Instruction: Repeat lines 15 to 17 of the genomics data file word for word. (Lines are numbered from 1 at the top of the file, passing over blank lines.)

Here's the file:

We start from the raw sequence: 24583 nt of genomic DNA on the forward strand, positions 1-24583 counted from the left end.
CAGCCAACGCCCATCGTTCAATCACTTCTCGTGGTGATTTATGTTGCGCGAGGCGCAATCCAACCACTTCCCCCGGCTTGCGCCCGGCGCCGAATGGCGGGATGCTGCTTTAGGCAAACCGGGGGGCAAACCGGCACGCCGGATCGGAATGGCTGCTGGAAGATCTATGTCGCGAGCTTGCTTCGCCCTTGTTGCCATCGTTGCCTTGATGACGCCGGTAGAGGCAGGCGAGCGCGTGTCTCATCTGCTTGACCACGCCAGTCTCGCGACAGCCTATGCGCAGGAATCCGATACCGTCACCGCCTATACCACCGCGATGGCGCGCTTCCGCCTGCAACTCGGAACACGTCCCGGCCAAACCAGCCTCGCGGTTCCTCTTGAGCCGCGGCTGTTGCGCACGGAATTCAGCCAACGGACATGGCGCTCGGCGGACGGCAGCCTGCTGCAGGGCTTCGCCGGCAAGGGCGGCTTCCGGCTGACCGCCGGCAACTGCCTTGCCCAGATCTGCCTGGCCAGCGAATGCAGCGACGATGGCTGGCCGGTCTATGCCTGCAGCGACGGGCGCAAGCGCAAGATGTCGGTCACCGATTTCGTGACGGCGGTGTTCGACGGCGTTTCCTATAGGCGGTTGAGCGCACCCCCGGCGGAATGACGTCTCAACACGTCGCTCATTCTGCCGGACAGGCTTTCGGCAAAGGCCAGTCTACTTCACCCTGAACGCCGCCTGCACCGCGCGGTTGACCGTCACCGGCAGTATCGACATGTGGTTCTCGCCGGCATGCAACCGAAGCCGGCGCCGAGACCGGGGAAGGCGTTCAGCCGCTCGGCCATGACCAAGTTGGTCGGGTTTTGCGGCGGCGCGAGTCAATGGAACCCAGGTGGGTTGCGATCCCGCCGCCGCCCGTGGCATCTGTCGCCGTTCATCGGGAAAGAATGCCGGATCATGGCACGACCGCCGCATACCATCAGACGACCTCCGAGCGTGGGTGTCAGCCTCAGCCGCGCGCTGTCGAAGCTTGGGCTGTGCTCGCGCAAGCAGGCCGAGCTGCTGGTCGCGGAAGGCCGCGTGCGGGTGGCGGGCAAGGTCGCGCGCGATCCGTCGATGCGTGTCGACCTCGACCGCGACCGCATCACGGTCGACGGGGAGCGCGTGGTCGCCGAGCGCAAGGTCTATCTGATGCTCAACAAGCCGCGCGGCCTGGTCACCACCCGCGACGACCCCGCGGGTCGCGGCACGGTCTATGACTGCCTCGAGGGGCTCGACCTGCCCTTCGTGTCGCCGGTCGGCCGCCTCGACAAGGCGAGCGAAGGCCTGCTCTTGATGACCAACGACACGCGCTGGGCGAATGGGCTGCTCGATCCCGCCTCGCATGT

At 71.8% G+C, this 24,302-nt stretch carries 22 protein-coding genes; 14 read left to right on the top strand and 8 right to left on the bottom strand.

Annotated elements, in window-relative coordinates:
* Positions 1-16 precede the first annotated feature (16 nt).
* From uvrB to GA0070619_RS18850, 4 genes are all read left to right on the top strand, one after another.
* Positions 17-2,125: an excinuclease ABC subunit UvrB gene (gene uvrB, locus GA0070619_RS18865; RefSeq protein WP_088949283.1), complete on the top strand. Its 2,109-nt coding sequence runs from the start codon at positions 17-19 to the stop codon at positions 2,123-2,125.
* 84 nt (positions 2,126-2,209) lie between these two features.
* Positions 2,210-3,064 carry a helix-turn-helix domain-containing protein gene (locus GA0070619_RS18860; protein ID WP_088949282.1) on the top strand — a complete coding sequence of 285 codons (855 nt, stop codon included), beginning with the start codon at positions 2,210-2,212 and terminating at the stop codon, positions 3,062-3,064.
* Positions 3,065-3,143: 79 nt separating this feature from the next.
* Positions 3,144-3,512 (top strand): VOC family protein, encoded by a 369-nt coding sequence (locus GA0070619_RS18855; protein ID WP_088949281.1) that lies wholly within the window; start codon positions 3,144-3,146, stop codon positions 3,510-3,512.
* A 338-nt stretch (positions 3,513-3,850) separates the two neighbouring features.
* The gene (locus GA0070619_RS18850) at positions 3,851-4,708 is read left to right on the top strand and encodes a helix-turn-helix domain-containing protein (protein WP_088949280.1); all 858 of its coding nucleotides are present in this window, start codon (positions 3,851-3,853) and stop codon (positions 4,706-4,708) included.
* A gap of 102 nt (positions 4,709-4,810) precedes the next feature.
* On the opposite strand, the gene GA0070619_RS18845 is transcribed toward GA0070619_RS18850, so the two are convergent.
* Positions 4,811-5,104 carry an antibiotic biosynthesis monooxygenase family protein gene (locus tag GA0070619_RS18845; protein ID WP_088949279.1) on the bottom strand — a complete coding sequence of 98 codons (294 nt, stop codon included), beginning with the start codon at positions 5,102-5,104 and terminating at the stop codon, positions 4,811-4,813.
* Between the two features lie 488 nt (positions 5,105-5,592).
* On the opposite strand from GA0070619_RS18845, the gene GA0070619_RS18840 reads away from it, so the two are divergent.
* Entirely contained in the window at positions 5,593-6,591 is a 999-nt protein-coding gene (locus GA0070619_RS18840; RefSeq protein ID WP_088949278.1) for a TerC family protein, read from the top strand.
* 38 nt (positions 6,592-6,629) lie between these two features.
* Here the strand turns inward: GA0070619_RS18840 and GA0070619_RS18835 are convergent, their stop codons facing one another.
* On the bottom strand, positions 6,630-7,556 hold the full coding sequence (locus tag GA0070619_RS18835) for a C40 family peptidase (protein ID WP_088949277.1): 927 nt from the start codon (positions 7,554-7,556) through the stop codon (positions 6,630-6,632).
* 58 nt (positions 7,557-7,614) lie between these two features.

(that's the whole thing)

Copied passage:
* On the opposite strand, the gene GA0070619_RS18845 is transcribed toward GA0070619_RS18850, so the two are convergent.
* Positions 4,811-5,104 carry an antibiotic biosynthesis monooxygenase family protein gene (locus tag GA0070619_RS18845; protein ID WP_088949279.1) on the bottom strand — a complete coding sequence of 98 codons (294 nt, stop codon included), beginning with the start codon at positions 5,102-5,104 and terminating at the stop codon, positions 4,811-4,813.
* Between the two features lie 488 nt (positions 5,105-5,592).